Georgetown University
Technical University of Munich


Josef Rauschecker

Key Question

What are the causes of tinnitus?

What We Did

Explore central auditory structures and non-auditory structures to determine tinnitus generation.

Professor Josef Rauschecker’s research on hearing loss and tinnitus is aimed at understanding the brain mechanisms of this wide-spread disorder, and at the development of more intelligently designed hearing aids and neural prostheses. 

Tinnitus, a mostly whistling, buzzing, or hissing phantom sound perceived in the absence of a corresponding external stimulus, causes suffering in about 15% of the adult population (45% in the elderly), and to date no reliable cure has been found. The causes of tinnitus are still poorly understood. The fact that it persists after section of the auditory nerve indicates that its origin lies within central auditory structures, but non-auditory structures seem to contribute as well. The following specific hypotheses about tinnitus generation are formulated.

Damage to the auditory periphery (e.g. as a consequence of loud-noise exposure or aging) causes some central auditory neurons to lose their input. We hypothesize that, similar to the remapping that occurs in somatosensory cortex after amputations of a limb, areas of auditory cortex affected by hearing loss start responding to lesion edge frequencies. This assumption is corroborated by the fact that patients with hearing loss show increased sensitivity for hearing-loss edge frequencies. The resulting imbalance in neuronal activity is interpreted as a sound signal the tinnitus.

As not all patients with hearing loss perceive tinnitus, activity in non-auditory structures are assumed to regulate neuronal auditory activity and prevent tinnitus perception. A likely candidate for such a structure is the paralimbic nucleus accumbens. This part of the ventral striatum has excitatory connections to the reticular thalamic nucleus (RTN), which in turn can inhibit the medial geniculate, the thalamic relay between inferior colliculus and auditory cortex. In tinnitus patients, NAc gray-matter volume is significantly reduced compared to healthy controls. Thus the volume-reduced NAc of tinnitus patients may fail to exert the inhibition necessary to block the excessive activation ultimately giving rise to the tinnitus percept. Intriguingly, like tinnitus, activity in the subcallosal area (including the NAc) is modulated by stress and sleep deprivation.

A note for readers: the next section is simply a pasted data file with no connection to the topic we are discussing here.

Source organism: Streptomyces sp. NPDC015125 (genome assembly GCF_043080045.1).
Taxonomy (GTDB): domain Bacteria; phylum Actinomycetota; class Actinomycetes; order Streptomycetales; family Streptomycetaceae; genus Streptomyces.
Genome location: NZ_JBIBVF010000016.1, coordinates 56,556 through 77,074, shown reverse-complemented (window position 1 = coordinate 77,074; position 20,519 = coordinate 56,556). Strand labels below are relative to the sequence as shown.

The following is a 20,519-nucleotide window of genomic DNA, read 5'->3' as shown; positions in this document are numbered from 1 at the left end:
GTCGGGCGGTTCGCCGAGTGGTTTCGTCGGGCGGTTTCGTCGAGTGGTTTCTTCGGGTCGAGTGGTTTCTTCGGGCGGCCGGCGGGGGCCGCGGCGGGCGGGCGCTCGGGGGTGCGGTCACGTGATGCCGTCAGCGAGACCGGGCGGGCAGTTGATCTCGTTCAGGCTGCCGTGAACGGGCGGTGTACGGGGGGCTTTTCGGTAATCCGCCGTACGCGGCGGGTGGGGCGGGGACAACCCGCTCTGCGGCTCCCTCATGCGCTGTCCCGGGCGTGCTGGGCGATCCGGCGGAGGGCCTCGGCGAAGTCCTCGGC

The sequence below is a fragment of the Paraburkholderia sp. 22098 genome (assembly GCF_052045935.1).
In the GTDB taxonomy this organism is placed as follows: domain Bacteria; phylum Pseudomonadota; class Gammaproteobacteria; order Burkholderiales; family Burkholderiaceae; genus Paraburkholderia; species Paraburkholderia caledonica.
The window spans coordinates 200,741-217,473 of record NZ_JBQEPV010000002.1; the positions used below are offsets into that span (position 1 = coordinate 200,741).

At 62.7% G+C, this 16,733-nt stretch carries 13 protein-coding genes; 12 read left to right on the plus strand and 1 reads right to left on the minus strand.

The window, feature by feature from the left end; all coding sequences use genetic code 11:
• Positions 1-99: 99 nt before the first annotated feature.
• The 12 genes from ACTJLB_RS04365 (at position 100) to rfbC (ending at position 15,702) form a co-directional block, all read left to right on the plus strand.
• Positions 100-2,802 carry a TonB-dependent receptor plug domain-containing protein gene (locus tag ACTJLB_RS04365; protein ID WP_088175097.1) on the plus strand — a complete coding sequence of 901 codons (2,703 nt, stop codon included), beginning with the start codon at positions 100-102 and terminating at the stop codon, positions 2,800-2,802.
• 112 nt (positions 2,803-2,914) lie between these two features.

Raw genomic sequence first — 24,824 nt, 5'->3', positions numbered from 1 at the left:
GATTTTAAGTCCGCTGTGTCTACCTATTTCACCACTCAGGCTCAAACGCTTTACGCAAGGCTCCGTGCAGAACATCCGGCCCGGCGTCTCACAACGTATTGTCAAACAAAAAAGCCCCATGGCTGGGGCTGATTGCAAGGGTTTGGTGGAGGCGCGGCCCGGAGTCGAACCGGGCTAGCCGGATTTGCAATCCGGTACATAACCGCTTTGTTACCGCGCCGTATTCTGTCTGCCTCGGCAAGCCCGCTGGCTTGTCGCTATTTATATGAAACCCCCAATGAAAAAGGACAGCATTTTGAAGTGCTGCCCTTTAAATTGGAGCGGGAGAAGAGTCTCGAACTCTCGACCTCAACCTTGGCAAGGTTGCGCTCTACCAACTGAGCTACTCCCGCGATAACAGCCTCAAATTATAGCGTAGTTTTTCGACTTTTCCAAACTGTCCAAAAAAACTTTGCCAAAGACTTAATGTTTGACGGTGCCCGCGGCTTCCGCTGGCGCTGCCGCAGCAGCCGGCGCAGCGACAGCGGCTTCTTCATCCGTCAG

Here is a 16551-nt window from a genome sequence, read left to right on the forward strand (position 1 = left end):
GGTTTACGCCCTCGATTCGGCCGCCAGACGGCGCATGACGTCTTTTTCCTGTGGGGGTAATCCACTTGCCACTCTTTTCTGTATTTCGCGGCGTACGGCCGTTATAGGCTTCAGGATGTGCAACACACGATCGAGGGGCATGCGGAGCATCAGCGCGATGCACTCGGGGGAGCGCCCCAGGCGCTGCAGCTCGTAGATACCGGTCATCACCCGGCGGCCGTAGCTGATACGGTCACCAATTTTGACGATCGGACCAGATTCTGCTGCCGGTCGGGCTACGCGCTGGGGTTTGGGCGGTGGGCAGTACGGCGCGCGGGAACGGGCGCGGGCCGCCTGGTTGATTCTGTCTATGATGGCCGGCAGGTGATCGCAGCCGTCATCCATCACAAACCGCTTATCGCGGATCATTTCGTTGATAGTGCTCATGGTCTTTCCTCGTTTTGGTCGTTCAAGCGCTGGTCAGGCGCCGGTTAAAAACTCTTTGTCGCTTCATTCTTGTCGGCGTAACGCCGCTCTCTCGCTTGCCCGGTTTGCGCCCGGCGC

The aims of the proposed research are to:

  1. Provide direct evidence for reorganization of tonotopic maps in central auditory structures using high-resolution functional MRI, both in tinnitus patients and in patients matched for hearing loss who do not perceive tinnitus, and
  2. Investigate the role of the NAc in tinnitus by (a) comparing NAc volume in tinnitus patients and patients matched for hearing loss who do not perceive tinnitus, using high-resolution structural MRI and voxel-based morphometry, and (b) comparing, by means of high-resolution functional MRI, activation in central auditory structures and the NAc of patients with intermittent tinnitus in periods during which they do perceive tinnitus and periods during which they do not.

Predictions are that reorganization of tonotopic maps will be found in all patients with hearing loss, but reduced NAc volume and activity only in patients who do (at the time of measurement) perceive tinnitus. These results would guide tinnitus research into a new direction and open up a new point of intervention by emphasizing the modulatory role of extra-auditory structures responsible for the direction of attention.

Sponsors include: NIDCD, Tinnitus Research Initiative, and Tinnitus Research Consortium.


Joint Work With:

Wolfgang Weber

Barbara Wollenberg

Maria Buchberger

Additional Research:

Does Tinnitus Depend on Time-of-Day? An Ecological Momentary Assessment Study with the “TrackYourTinnitus” Application“; Frontiers in Aging Neuroscience

Auditory-limbic interactions in chronic tinnitus: Challenges for neuroimaging research“; National Library of Medicine, Leaver, A.M., Seydell-Greenwald, A., Rauschecker, J.P. (2016) Auditory-limbic interactions in chronic tinnitus: challenges and future directions for neuroimaging research. Hearing Research 334:49-57.    

Frontostriatal Gating of Tinnitus and Chronic Pain“; National Library of Medicine, Rauschecker, J.P., May, E., Maudoux, A., Ploner, M. (2015) Frontostriatal gating of tinnitus and chronic pain. Trends in Cognitive Sciences 19 (10),  567-578.

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